Middleton Tate Johnson, ranger and politician, was born in 1810 in the Spartanburg district of South Carolina and moved to Georgia at an early age. He won election in 1832 to the lower house of the Alabama legislature, where he served four successive terms. In 1839 he and his wife, Vienna, moved to Shelby County, Texas. There Johnson secured an immigrant's headright of 640 acres in what is now Tarrant County. He served in the Regulator-Moderator War of 1842–44 as a captain of the Regulators. In the final days of this conflict he represented his county in the Congress of the Republic of Texas and served for a short while in the Senate. In 1845 he raised a company of volunteers, mostly former Regulators, and served in Col. George Tyler Wood's Second Regiment, Texas Mounted Volunteers, at Monterrey. He was discharged on October 2, 1846, and returned to Texas, where he raised a mounted company that became Col. Peter H. Bell's ranger regiment, which served on the northern frontier. Johnson, as lieutenant colonel of the unit, served near the trading post at Marrow Bone Springs, at the site of present Arlington. On June 6, 1849, he and brevet major Ripley A. Arnold established a fort and army outpost at the junction of the Clear Fork and the West Fork of the Trinity River. They named it Fort Worth in honor of Gen. William J. Worth. Johnson also helped to organize Tarrant County.
For his service in the Mexican War he received a grant of land now in Tarrant County. He settled his family (three sons and five daughters) in 1848 near Marrow Bone Springs, where he established a cotton plantation. He soon became one of the wealthiest and most influential men in the region; he is reported to have owned the largest number of slaves among Tarrant County planters. The settlement surrounding his home became known as Johnson's Station. Johnson worked to secure a railroad route west of Fort Worth and helped Gen. Thomas J. Rusk survey the proposed Southern Pacific line to El Paso. In the state election of 1849 he failed in his bid for the lieutenant governorship. In 1851, 1853, 1855, and 1857, he unsuccessfully ran as a Democrat for governor. In 1859 he bolted from the party and supported Sam Houston. Johnson returned to the Texas Rangers in 1860 to lead a regiment against the Comanches in a much criticized and largely useless campaign. During this time, after the death of his first wife, he left his command to travel to Galveston to marry Mary Louisa Givens. Because of this apparent dereliction of duty and the lack of results from his campaign he was widely censured. In 1861 he donated land for the courthouse in Fort Worth.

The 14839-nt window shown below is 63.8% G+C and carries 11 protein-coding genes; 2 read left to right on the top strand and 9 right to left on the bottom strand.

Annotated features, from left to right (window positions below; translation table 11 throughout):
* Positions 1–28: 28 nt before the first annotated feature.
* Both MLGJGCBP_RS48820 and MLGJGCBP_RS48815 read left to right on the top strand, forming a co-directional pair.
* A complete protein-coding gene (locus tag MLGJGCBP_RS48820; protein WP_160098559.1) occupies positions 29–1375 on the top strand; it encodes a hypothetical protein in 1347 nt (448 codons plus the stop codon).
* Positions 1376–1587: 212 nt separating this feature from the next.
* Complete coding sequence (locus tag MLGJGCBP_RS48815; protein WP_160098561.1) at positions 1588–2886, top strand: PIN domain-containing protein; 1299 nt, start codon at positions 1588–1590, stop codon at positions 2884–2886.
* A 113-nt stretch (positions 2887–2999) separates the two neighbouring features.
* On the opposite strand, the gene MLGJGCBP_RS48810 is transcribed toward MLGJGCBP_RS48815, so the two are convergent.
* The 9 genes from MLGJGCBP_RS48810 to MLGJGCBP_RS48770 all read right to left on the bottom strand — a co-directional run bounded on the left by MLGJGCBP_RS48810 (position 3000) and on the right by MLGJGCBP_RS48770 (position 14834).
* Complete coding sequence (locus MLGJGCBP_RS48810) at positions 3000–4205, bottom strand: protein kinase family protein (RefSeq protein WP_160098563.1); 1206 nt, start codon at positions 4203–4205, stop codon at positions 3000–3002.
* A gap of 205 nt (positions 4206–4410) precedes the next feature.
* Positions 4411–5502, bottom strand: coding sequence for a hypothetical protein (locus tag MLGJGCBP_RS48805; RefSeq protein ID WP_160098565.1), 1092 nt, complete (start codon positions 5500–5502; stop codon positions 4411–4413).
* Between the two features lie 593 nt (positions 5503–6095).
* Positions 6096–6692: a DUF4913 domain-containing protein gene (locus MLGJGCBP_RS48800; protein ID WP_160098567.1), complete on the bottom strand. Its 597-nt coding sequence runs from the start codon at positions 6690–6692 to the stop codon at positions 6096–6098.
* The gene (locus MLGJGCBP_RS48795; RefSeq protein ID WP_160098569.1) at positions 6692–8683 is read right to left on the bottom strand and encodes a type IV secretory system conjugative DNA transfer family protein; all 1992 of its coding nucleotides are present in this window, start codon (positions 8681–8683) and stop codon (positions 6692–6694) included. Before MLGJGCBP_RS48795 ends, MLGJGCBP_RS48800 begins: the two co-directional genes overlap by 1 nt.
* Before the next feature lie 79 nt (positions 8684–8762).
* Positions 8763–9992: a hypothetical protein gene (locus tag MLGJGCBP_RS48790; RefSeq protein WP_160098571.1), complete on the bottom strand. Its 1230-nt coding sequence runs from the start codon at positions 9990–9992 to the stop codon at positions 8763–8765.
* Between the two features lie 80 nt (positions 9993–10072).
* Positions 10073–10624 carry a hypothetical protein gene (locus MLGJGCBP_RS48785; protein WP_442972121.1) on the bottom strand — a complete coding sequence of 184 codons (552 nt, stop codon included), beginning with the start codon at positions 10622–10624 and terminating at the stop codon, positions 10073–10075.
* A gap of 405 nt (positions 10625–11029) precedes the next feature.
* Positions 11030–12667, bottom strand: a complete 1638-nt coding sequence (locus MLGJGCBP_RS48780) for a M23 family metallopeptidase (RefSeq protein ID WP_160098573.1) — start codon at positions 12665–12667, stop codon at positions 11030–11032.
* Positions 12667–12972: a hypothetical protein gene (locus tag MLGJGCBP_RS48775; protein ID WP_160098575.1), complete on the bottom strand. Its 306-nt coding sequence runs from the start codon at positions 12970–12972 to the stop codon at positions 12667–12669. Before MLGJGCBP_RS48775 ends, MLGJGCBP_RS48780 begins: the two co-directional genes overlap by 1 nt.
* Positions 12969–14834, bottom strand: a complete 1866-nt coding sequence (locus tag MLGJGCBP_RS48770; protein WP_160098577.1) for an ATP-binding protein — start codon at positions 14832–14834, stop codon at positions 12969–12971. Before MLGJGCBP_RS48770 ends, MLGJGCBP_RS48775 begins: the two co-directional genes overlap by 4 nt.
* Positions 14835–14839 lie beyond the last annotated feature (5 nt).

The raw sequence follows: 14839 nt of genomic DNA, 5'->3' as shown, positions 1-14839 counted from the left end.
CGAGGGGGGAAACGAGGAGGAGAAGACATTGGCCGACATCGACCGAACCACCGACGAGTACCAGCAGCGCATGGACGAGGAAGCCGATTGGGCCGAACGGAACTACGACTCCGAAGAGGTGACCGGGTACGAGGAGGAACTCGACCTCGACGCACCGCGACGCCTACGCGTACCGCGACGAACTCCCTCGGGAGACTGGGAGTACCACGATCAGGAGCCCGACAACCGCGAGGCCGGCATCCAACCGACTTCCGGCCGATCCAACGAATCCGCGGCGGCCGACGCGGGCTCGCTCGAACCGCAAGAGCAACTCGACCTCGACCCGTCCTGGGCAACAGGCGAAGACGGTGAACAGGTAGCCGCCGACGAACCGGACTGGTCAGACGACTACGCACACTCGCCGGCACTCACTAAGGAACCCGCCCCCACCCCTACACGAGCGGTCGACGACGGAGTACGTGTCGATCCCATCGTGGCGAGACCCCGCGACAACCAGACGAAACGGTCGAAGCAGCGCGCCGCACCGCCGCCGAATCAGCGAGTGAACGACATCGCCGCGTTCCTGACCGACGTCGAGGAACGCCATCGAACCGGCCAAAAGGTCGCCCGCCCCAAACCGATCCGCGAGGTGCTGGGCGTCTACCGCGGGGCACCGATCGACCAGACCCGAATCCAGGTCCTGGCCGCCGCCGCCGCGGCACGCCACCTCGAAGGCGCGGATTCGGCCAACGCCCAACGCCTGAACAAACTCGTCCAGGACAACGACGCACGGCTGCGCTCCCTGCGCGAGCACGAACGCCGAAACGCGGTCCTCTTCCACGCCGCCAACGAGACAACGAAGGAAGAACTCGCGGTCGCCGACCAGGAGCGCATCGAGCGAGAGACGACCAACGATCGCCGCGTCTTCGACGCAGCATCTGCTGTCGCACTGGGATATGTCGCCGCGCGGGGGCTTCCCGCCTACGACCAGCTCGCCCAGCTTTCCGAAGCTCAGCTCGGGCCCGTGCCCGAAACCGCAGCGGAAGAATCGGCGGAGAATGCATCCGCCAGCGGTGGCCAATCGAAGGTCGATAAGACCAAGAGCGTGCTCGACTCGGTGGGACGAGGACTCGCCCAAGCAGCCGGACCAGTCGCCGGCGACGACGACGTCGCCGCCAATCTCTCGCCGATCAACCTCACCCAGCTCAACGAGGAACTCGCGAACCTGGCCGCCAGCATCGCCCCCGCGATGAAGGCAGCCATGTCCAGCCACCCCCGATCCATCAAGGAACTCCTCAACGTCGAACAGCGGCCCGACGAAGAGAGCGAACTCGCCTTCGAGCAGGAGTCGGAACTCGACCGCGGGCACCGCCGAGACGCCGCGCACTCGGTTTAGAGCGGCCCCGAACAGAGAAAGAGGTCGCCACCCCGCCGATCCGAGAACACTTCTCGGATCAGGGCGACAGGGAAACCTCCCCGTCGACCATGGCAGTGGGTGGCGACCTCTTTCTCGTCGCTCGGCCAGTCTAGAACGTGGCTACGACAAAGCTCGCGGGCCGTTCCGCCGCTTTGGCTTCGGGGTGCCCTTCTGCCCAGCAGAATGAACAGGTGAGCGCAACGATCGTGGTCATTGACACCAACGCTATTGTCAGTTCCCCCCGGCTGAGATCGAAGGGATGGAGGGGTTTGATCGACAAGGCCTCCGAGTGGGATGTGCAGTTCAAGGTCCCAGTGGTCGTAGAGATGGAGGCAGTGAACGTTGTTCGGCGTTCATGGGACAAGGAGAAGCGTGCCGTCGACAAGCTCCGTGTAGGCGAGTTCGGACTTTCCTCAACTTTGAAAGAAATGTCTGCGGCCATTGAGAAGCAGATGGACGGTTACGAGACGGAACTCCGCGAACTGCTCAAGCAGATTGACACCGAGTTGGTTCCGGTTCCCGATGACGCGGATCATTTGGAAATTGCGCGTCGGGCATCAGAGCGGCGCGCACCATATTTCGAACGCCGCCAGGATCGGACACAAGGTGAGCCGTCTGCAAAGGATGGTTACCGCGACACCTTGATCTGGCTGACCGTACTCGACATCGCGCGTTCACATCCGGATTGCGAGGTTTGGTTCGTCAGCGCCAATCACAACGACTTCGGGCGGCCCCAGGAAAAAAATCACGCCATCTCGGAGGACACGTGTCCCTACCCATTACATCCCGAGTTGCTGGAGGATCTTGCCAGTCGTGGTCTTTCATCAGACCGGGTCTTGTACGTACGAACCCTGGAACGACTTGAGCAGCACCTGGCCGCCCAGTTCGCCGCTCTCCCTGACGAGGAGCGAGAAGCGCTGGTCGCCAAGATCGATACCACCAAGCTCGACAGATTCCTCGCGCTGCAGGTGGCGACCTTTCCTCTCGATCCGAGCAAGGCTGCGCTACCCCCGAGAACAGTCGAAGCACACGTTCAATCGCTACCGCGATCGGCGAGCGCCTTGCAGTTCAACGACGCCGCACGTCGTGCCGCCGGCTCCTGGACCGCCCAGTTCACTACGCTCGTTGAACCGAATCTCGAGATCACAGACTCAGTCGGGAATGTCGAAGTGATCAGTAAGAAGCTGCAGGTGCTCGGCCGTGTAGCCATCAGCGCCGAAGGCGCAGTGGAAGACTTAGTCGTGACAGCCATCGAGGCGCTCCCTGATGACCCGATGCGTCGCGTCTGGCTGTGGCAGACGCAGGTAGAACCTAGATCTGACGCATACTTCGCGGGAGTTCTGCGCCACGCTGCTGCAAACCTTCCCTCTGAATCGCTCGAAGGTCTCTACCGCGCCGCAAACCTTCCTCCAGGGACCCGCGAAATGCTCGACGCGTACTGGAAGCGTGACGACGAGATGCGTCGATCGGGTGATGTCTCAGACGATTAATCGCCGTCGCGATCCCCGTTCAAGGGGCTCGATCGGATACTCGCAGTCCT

Although opposed to secession, Johnson served in the Secession Convention. For the Confederacy he raised the Fourteenth Texas Cavalry Regiment, which served on both sides of the Mississippi. He was regimental commander until he was succeeded by John L. Camp. Johnson also supervised a blockade-running system to bring supplies into the Confederacy. In the course of the war his oldest son, Tom, was killed, and his second son, Ben, died of consumption. After the war Johnson returned to politics. He was elected to the state Reconstruction convention in December 1865. On May 15, 1866, while returning to Johnson's Station, he suffered a stroke and died. He was first buried in the State Cemetery, then reinterred near his sons in the family cemetery, now in Arlington. Johnson was a Mason. Johnson County was named in his honor.